The association between endometrial cancer and certain risk factors


Endometrial cancer risk is found to be positively correlated with increasing age [5, 8, 9]. As endometrial cancer is more common in post-menopausal women than in premenopausal women, over 90% of the cases are diagnosed after the age of 50 years [10]. Advanced age is also considered as a predictor of poor outcome in patients with endometrial cancer [11]. The incidence peaks can be differed by country, race, and the targeted study population, as different studies showed differences incidence peaks [5, 9, 10, 12, 13, 14]. The incidence of endometrial cancer is higher in developed countries than most developing countries, because of increased life expectancy and changes in lifestyle [5]. On the other hand, the incidence of endometrial cancer is expected to be low in many African countries, mostly due to the decline in life expectancy [15] because of the increased prevalence of HIV, TB, and other diseases.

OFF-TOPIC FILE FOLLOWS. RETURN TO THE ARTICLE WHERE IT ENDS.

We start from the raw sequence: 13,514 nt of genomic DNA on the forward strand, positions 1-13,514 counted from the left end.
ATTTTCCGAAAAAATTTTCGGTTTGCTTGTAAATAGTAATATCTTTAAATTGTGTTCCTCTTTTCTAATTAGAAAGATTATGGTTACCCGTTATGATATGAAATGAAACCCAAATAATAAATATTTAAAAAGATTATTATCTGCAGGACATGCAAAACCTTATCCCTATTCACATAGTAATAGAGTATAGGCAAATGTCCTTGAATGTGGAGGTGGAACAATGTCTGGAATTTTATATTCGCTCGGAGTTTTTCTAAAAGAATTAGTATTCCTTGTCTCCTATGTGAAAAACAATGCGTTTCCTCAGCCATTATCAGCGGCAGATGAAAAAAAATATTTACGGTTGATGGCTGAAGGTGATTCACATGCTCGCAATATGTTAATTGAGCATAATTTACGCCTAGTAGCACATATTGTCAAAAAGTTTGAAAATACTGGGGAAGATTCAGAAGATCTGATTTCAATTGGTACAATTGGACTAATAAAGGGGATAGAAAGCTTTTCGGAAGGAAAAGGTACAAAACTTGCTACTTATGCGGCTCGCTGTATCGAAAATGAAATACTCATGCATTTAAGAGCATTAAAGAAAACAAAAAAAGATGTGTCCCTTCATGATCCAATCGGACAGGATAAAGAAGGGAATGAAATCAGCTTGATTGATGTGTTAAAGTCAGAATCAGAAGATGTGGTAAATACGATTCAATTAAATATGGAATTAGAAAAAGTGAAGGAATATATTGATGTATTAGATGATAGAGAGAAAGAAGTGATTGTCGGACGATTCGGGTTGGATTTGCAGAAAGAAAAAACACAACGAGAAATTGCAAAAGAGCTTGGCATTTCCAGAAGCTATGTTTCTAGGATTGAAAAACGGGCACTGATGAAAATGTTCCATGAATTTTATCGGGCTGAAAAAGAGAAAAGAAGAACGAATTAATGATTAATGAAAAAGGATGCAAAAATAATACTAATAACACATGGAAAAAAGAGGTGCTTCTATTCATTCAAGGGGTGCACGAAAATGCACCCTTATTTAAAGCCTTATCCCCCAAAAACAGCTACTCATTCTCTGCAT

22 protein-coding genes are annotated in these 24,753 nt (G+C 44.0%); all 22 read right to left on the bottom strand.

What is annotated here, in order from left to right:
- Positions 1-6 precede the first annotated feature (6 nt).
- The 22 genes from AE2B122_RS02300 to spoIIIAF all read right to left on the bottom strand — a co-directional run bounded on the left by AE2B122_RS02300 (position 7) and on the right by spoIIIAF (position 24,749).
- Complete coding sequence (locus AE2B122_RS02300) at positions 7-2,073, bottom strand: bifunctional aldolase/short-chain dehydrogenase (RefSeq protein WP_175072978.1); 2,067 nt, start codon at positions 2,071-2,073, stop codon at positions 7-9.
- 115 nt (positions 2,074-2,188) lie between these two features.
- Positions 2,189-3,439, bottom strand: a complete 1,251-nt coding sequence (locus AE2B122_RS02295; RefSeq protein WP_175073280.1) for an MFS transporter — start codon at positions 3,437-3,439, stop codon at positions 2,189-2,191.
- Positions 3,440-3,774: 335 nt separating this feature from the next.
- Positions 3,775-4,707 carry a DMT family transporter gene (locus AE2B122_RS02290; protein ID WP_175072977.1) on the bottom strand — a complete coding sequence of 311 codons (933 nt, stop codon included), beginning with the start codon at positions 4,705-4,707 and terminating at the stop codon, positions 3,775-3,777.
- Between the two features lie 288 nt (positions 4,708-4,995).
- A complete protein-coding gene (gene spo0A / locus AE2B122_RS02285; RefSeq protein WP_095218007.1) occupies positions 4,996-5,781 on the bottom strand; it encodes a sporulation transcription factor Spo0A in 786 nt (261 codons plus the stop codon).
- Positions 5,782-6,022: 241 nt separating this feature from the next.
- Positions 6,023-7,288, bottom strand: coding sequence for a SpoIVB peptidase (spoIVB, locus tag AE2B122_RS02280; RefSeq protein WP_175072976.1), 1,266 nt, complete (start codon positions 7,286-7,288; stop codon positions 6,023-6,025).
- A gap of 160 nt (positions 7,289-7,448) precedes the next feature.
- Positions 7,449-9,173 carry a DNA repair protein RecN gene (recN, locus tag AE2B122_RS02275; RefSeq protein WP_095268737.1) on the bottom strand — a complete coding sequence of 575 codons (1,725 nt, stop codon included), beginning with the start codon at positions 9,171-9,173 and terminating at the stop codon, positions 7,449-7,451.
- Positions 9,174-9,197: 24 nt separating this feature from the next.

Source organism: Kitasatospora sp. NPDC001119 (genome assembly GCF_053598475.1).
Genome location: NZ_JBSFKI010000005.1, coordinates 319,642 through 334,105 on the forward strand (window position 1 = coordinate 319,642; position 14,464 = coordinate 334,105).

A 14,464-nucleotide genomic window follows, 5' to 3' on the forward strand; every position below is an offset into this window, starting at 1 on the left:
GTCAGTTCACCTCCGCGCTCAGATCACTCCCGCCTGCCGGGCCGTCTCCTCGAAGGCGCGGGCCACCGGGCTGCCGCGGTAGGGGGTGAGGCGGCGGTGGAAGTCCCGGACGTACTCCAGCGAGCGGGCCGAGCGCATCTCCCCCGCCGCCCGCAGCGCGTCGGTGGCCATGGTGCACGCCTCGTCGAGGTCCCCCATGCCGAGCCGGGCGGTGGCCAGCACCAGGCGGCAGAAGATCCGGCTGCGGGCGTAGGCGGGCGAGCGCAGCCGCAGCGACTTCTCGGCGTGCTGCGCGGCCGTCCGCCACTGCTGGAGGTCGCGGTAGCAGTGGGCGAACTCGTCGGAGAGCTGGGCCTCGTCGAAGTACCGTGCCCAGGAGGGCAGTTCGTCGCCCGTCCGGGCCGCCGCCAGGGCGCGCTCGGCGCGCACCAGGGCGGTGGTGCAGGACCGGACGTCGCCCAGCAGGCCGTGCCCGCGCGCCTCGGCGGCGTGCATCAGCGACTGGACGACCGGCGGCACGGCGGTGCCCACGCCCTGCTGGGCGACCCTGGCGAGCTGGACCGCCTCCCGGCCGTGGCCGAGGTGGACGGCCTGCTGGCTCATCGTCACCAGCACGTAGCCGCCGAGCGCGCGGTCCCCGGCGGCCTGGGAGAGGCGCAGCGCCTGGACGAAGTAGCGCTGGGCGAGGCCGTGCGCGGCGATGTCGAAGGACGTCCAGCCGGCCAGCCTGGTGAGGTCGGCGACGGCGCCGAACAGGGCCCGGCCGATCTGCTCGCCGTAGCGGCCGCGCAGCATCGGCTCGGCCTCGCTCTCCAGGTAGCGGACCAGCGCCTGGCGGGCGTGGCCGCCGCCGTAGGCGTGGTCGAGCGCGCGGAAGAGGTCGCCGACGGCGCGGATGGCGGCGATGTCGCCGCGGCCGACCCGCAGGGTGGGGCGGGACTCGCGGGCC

Data from Western countries showed differences in the incidence of endometrial cancer and mortality rate among races. White women have a higher risk of developing endometrial cancer than women belonging to other ethnic groups [2]. Endometrial cancer has a higher incidence in White Americans when compared to African Americans, Native Hawaiians, Japanese Americans, and Latinas [16]. However, in comparison with other races the mortality rate in white women is the lowest. Different incidence rates of endometrial cancer among races could be due to differences in life-style, socioeconomic status, and genetic predisposition to developing cancers [17]. Although the incidence of endometrial cancer is 30% less in African American compared with white American, African women usually present with advanced stage tumours resulting in up to 4 times increase in mortality compared with their white counterpart [18]. The high risk of death in black women is attributed to poor access to health care centres, advanced stage at diagnosis, tumour characteristics and delay of treatment [18]. On the contrary, early stage of diagnosis in white women can partially explain their low mortality rate from endometrial cancer compared with the high mortality in black and other race [19]. Early stage of diagnosis could be a reflection of high economic status and high educational level which usually leads to increase awareness and  ultimately create the racial gap in life expectancy and survival rate [20].